"Johannes Brahms has consistently eluded his biographers. Throughout his life, he attempted to erase traces of himself, wanting his music to be his sole legacy. Now, in this masterful book, Jan Swafford, critically acclaimed as both biographer and composer, takes a fresh look at Brahms, giving us for the first time a fully realized portrait of the man who created the magnificent music. Brahms was a man with many friends and no intimates, who experienced triumphs few artists achieve in their lifetime. Yet he lived with a relentless loneliness and a growing fatalism about the future of music and the world.
"The Brahms that emerges from these pages is not the bearded eminence of previous biographies but rather a fascinating assemblage of contradictions. Brought up in poverty, he was forced to play the piano in the brothels of Hamburg, where he met with both mental and physical abuse. At the same time, he was the golden boy of his teachers, who found themselves in awe of a stupendous talent: a miraculous young composer and pianist, poised between the emotionalism of the Romantics and the rigors of the composers he worshipped--Bach, Mozart, Beethoven. In 1853, Robert Schumann proclaimed the twenty-year-old Brahms the savior of German music.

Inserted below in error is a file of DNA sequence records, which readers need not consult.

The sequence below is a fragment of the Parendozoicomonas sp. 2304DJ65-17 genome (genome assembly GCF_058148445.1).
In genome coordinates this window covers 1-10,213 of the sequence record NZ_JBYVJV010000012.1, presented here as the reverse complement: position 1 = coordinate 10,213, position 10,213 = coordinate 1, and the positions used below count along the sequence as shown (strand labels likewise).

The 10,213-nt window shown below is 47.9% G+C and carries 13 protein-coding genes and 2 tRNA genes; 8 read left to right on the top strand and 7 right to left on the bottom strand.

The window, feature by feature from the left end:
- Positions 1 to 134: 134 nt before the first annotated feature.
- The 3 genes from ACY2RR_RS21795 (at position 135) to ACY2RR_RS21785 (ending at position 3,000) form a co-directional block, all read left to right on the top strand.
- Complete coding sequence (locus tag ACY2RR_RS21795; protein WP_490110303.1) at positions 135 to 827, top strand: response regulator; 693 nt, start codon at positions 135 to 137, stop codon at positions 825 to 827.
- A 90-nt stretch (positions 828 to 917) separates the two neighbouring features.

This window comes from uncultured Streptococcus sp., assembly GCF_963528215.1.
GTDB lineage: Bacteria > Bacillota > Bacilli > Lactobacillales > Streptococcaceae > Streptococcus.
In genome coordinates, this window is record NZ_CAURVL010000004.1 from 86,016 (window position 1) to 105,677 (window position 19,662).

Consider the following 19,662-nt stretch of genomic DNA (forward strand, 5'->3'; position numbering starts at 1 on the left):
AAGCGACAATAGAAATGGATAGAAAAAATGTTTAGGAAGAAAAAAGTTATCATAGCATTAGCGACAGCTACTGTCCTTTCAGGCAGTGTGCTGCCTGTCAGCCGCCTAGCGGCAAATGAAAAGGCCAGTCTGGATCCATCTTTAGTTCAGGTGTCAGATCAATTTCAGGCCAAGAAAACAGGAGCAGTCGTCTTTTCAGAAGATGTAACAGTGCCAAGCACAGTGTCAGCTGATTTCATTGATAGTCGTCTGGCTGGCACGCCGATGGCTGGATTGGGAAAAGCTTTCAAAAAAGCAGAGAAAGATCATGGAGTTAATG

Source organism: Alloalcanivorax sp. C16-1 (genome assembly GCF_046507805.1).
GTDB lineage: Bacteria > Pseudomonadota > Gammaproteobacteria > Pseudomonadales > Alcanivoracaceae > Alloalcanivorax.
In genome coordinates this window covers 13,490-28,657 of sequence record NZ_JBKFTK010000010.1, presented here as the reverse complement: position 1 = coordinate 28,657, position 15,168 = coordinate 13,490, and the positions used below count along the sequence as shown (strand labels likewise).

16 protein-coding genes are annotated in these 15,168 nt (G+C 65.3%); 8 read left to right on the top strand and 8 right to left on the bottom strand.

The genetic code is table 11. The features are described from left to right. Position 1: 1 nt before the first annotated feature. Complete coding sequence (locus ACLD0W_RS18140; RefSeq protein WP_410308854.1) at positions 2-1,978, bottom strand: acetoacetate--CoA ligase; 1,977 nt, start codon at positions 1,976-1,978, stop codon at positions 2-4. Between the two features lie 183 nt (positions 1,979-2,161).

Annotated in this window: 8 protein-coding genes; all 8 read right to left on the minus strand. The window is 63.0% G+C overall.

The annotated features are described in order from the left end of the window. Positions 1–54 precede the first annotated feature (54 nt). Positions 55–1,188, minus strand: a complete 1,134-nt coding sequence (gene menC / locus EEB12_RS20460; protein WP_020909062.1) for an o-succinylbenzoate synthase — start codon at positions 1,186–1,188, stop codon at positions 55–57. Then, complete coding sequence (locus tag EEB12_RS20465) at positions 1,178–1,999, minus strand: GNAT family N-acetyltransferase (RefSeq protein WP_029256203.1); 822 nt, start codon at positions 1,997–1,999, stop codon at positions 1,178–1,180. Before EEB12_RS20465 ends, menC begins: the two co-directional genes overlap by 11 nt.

"Brahms spent the rest of his days trying to live up to that prophecy, ever fearful of proving unworthy of his musical inheritance. We find here more of Brahms's words, his daily life and joys and sorrows, than in any other biography. With novelistic grace, Swafford shows us a warm-blooded but guarded genius who hid behind jokes and prickliness, rudeness and intractability with his friends as well as his enemies, but who was also a witty drinking companion and a consummate careerist skillfully courting the powerful."